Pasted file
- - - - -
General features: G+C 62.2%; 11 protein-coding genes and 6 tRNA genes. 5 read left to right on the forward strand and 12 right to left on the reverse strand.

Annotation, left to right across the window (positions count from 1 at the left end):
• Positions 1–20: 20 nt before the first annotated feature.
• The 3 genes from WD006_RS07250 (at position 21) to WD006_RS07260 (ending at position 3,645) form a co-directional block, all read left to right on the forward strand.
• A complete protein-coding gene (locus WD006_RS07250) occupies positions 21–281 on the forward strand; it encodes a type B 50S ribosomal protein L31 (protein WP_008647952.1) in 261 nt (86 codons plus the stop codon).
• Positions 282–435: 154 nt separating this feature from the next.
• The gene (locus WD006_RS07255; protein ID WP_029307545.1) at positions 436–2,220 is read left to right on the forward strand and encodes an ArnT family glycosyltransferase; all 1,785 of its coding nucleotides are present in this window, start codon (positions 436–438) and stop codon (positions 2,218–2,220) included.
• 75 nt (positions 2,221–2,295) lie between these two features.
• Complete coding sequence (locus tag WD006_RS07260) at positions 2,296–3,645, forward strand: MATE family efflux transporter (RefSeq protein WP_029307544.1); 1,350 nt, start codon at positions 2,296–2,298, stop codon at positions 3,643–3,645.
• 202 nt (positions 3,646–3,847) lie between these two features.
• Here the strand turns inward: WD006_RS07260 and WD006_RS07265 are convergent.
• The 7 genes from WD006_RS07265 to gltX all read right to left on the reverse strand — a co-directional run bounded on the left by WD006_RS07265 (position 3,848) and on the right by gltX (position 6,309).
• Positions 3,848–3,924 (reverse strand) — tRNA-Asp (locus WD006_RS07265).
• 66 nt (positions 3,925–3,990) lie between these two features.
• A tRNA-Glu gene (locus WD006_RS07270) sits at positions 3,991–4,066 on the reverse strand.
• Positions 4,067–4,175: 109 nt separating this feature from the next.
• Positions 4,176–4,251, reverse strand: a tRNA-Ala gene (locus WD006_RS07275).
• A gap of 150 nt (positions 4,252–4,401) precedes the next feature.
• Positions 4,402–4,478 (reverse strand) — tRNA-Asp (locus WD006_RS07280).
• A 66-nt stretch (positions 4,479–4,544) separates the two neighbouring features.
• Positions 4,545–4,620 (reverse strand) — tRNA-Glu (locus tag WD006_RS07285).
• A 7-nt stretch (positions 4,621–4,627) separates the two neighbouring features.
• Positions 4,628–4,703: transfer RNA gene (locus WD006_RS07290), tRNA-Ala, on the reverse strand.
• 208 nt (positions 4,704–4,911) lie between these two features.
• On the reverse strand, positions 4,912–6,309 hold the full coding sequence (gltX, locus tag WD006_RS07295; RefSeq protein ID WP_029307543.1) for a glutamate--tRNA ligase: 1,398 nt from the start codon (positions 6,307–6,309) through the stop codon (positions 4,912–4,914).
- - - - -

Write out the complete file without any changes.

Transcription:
General features: G+C 62.2%; 11 protein-coding genes and 6 tRNA genes. 5 read left to right on the forward strand and 12 right to left on the reverse strand.

Annotation, left to right across the window (positions count from 1 at the left end):
• Positions 1–20: 20 nt before the first annotated feature.
• The 3 genes from WD006_RS07250 (at position 21) to WD006_RS07260 (ending at position 3,645) form a co-directional block, all read left to right on the forward strand.
• A complete protein-coding gene (locus WD006_RS07250) occupies positions 21–281 on the forward strand; it encodes a type B 50S ribosomal protein L31 (protein WP_008647952.1) in 261 nt (86 codons plus the stop codon).
• Positions 282–435: 154 nt separating this feature from the next.
• The gene (locus WD006_RS07255; protein ID WP_029307545.1) at positions 436–2,220 is read left to right on the forward strand and encodes an ArnT family glycosyltransferase; all 1,785 of its coding nucleotides are present in this window, start codon (positions 436–438) and stop codon (positions 2,218–2,220) included.
• 75 nt (positions 2,221–2,295) lie between these two features.
• Complete coding sequence (locus tag WD006_RS07260) at positions 2,296–3,645, forward strand: MATE family efflux transporter (RefSeq protein WP_029307544.1); 1,350 nt, start codon at positions 2,296–2,298, stop codon at positions 3,643–3,645.
• 202 nt (positions 3,646–3,847) lie between these two features.
• Here the strand turns inward: WD006_RS07260 and WD006_RS07265 are convergent.
• The 7 genes from WD006_RS07265 to gltX all read right to left on the reverse strand — a co-directional run bounded on the left by WD006_RS07265 (position 3,848) and on the right by gltX (position 6,309).
• Positions 3,848–3,924 (reverse strand) — tRNA-Asp (locus WD006_RS07265).
• 66 nt (positions 3,925–3,990) lie between these two features.
• A tRNA-Glu gene (locus WD006_RS07270) sits at positions 3,991–4,066 on the reverse strand.
• Positions 4,067–4,175: 109 nt separating this feature from the next.
• Positions 4,176–4,251, reverse strand: a tRNA-Ala gene (locus WD006_RS07275).
• A gap of 150 nt (positions 4,252–4,401) precedes the next feature.
• Positions 4,402–4,478 (reverse strand) — tRNA-Asp (locus WD006_RS07280).
• A 66-nt stretch (positions 4,479–4,544) separates the two neighbouring features.
• Positions 4,545–4,620 (reverse strand) — tRNA-Glu (locus tag WD006_RS07285).
• A 7-nt stretch (positions 4,621–4,627) separates the two neighbouring features.
• Positions 4,628–4,703: transfer RNA gene (locus WD006_RS07290), tRNA-Ala, on the reverse strand.
• 208 nt (positions 4,704–4,911) lie between these two features.
• On the reverse strand, positions 4,912–6,309 hold the full coding sequence (gltX, locus tag WD006_RS07295; RefSeq protein ID WP_029307543.1) for a glutamate--tRNA ligase: 1,398 nt from the start codon (positions 6,307–6,309) through the stop codon (positions 4,912–4,914).